"Your stance, your eyeline, ..." all true, and another - even simpler? - one for the list: breathing. I had a beginner holding pads at Muay Thai training a week or so back, and they wanted to stop despite me going gently - turned out that they didn't intuitively know even to breath out and tense when struck. Such an obvious thing that often isn't even taught, as students pick it up from watching their seniors and peers holding pads long before they start sparring. Anyone not training with any experienced peers around misses out on all that knowledge transfer.
    – Tony D
    Nov 24, 2018 at 11:51

All the cautions above are good. I'd also recommend using some sort of shield (protective vest) when sparring, as well. These come in various thicknesses, coverages, etc. If you're taking real hits as a beginner, this should actually be mandatory.

Of course, I'd also be extremely cautious about participating in an environment where beginners (unproven students) are taking actual hits, with or without protective gear. That's not an "if" someone is going to get seriously hurt, but "when".

  • Completely disagree. Chest protectors are strictly for drilling technique (in real combat sports). Wearing one in sparring would hinder your ability to duck, roll, and otherwise avoid strikes. It would also build bad habits of leaving your body open as the strikes wouldn't hurt like they should.
    – coinbird
    Dec 5, 2018 at 16:22
  • I work with a lot of kids and women, so my perspective probably tilts towards safety first. I'd still recommend something for protection, most of the time. For lower belts/beginners, I think it should still be mandatory. Big boys and girls can do as they please, and I'd prefer lighter/thinner/less coverage for the reasons you state. Mostly, I want to protect my floating ribs and solar plexus.
    – jeremyb
    Dec 6, 2018 at 17:11

Well firstly to prevent injury during sparring I would use a head guard, mouth shield, body pad and shin guards , as well as a groin guard if your a male.

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Now in terms of techniques to block kicks, this depends on the martial art being used.

For example,

in Muay Thai to block a low kick you could take a step back, or could block with the outside of your shin but ensure that you point your toes down when you do this as your opponent can sweep you from underneath.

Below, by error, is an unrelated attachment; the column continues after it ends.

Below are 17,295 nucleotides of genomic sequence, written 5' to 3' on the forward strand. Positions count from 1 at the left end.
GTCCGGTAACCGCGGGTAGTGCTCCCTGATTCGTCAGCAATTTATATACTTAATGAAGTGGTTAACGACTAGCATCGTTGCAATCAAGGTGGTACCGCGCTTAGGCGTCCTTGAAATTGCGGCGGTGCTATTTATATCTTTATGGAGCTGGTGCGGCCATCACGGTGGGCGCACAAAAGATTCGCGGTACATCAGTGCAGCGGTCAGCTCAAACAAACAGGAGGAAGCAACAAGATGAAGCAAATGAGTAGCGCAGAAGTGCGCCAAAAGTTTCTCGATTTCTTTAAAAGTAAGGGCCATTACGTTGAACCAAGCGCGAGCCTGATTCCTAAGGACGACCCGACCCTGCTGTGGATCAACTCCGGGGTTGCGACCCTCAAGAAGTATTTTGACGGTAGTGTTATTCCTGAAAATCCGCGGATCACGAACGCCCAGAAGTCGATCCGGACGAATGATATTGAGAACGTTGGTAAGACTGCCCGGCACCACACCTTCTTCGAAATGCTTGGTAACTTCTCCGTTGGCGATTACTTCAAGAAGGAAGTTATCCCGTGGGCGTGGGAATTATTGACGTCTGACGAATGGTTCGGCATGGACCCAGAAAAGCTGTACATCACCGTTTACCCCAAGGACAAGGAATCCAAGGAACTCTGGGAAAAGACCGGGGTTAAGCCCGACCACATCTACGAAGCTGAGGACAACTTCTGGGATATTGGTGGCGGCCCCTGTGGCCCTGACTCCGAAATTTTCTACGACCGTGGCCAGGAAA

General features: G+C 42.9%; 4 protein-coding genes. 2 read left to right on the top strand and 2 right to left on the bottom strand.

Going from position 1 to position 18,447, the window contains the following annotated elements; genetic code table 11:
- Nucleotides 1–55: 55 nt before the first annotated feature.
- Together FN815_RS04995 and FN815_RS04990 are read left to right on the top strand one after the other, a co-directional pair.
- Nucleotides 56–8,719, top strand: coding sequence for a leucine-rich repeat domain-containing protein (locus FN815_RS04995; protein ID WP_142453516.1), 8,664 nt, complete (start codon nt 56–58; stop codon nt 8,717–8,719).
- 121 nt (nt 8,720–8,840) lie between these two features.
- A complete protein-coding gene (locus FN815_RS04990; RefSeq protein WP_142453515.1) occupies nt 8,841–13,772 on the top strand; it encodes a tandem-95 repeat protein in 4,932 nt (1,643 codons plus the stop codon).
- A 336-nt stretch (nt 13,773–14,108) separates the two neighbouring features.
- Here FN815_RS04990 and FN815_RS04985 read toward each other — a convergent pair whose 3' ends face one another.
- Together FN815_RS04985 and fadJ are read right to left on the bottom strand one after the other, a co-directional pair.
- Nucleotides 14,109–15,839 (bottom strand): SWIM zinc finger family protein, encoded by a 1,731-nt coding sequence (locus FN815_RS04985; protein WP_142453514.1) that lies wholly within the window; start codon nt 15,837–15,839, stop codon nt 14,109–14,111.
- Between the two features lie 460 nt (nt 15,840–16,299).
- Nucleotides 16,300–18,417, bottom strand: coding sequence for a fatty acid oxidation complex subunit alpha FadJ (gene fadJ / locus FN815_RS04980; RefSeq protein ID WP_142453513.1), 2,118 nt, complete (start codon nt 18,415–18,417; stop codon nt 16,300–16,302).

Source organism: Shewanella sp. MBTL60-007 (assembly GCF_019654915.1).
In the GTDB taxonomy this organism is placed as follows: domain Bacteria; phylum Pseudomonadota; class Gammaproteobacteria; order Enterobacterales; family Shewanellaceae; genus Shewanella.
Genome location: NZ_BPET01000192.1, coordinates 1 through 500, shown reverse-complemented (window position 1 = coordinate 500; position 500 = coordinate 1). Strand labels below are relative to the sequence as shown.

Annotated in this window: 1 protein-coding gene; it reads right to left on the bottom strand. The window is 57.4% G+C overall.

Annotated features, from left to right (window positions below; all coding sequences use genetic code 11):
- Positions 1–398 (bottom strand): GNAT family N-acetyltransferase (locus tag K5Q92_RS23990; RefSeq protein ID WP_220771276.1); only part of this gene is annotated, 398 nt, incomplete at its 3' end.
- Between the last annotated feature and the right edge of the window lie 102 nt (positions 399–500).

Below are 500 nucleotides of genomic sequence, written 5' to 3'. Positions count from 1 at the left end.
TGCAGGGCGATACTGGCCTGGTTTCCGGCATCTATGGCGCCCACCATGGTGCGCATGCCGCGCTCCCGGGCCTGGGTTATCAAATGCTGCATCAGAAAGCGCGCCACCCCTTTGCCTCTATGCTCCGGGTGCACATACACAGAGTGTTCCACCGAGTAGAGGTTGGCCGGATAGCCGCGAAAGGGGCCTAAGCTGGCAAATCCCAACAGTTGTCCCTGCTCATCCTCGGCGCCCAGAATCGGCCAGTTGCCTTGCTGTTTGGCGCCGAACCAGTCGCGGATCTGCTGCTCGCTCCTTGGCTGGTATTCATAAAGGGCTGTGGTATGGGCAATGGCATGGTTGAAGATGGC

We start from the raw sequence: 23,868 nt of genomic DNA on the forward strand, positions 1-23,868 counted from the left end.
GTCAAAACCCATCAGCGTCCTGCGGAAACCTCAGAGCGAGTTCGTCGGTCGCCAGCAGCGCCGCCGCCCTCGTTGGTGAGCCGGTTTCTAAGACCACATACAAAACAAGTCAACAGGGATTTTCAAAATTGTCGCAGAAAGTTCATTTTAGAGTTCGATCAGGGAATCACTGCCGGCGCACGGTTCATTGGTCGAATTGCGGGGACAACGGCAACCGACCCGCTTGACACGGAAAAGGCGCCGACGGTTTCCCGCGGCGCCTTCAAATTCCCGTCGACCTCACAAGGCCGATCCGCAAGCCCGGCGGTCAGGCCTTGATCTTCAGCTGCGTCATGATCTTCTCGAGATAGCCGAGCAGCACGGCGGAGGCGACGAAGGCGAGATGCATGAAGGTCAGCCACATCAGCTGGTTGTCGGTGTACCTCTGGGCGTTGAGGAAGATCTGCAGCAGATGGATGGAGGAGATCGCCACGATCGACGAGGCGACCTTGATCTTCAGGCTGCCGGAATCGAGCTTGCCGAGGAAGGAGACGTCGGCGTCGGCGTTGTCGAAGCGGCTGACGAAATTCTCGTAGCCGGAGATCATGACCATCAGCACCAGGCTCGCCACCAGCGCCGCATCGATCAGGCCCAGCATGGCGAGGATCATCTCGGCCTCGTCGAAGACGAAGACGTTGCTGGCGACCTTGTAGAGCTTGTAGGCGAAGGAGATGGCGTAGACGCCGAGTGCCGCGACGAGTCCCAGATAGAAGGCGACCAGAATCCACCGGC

For mid body kicks again you could take a step back or you could block with your shin but this time raising your leg higher. Also, you could side step and catch your opponents leg taking making them lose there balance and sweep them or simply catch the leg and throw it to the side allowing you to react with a low leg kick

For front kicks to the torso or teep (in Muay Thai) the only way really to block this is to use your arms to push the kick to the side.

For head kicks, make sure your guard is always up so that your gloves take the impact of the kick rather than your face. Also, again here you could take a step back and avoid the kick altogether. Also make sure your guard is tight otherwise when a kick hits your hand and your guard is loose then the kick will simply follow through and cause your fist to hit your own face.

  1. Distance.

To reduce your chances of getting kicked in the head, stay close. Everytime their knee rises up, a quick forward motion with your whole body, with hands up at chest level should throw them off balance.

For torso kicks, there's no need for fancy blocking, pivot down your guard at the elbow and any kicks will be cushioned by your hand. Disclaimer: you must not be static when you deflect or block any kicks with your hands. They might get broken.

Fortify your arsenal of close range striking techniques like hooks and uppercuts, and heel kick.

  1. Rhythm

I assume you are fighting the same group of people. So learn their rhythm. Everybody has a tell before starting a technique. The guy who always kicks the side of your body? It's probably the same dominant leg. So switch your stance to the other side. Or when that kick comes, step in, instead of stepping out.